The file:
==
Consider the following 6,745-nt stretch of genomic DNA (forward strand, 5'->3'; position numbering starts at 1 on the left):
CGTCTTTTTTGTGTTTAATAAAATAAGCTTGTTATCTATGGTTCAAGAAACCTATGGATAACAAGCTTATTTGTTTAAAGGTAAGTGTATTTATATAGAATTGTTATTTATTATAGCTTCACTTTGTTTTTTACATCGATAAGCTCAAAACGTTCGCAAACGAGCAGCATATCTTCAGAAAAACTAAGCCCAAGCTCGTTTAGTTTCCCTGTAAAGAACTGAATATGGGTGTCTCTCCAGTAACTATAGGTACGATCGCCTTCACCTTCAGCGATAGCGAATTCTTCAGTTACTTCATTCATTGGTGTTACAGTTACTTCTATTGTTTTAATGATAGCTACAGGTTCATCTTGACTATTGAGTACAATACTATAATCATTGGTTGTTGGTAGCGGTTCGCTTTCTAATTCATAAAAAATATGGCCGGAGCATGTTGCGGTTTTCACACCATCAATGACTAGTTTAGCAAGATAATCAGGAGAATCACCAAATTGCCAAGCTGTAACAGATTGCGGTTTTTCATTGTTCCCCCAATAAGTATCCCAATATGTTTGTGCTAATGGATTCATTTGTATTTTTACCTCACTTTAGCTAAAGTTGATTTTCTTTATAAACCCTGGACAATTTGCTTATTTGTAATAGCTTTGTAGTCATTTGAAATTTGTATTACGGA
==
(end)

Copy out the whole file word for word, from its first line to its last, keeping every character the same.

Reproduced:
Consider the following 6,745-nt stretch of genomic DNA (forward strand, 5'->3'; position numbering starts at 1 on the left):
CGTCTTTTTTGTGTTTAATAAAATAAGCTTGTTATCTATGGTTCAAGAAACCTATGGATAACAAGCTTATTTGTTTAAAGGTAAGTGTATTTATATAGAATTGTTATTTATTATAGCTTCACTTTGTTTTTTACATCGATAAGCTCAAAACGTTCGCAAACGAGCAGCATATCTTCAGAAAAACTAAGCCCAAGCTCGTTTAGTTTCCCTGTAAAGAACTGAATATGGGTGTCTCTCCAGTAACTATAGGTACGATCGCCTTCACCTTCAGCGATAGCGAATTCTTCAGTTACTTCATTCATTGGTGTTACAGTTACTTCTATTGTTTTAATGATAGCTACAGGTTCATCTTGACTATTGAGTACAATACTATAATCATTGGTTGTTGGTAGCGGTTCGCTTTCTAATTCATAAAAAATATGGCCGGAGCATGTTGCGGTTTTCACACCATCAATGACTAGTTTAGCAAGATAATCAGGAGAATCACCAAATTGCCAAGCTGTAACAGATTGCGGTTTTTCATTGTTCCCCCAATAAGTATCCCAATATGTTTGTGCTAATGGATTCATTTGTATTTTTACCTCACTTTAGCTAAAGTTGATTTTCTTTATAAACCCTGGACAATTTGCTTATTTGTAATAGCTTTGTAGTCATTTGAAATTTGTATTACGGA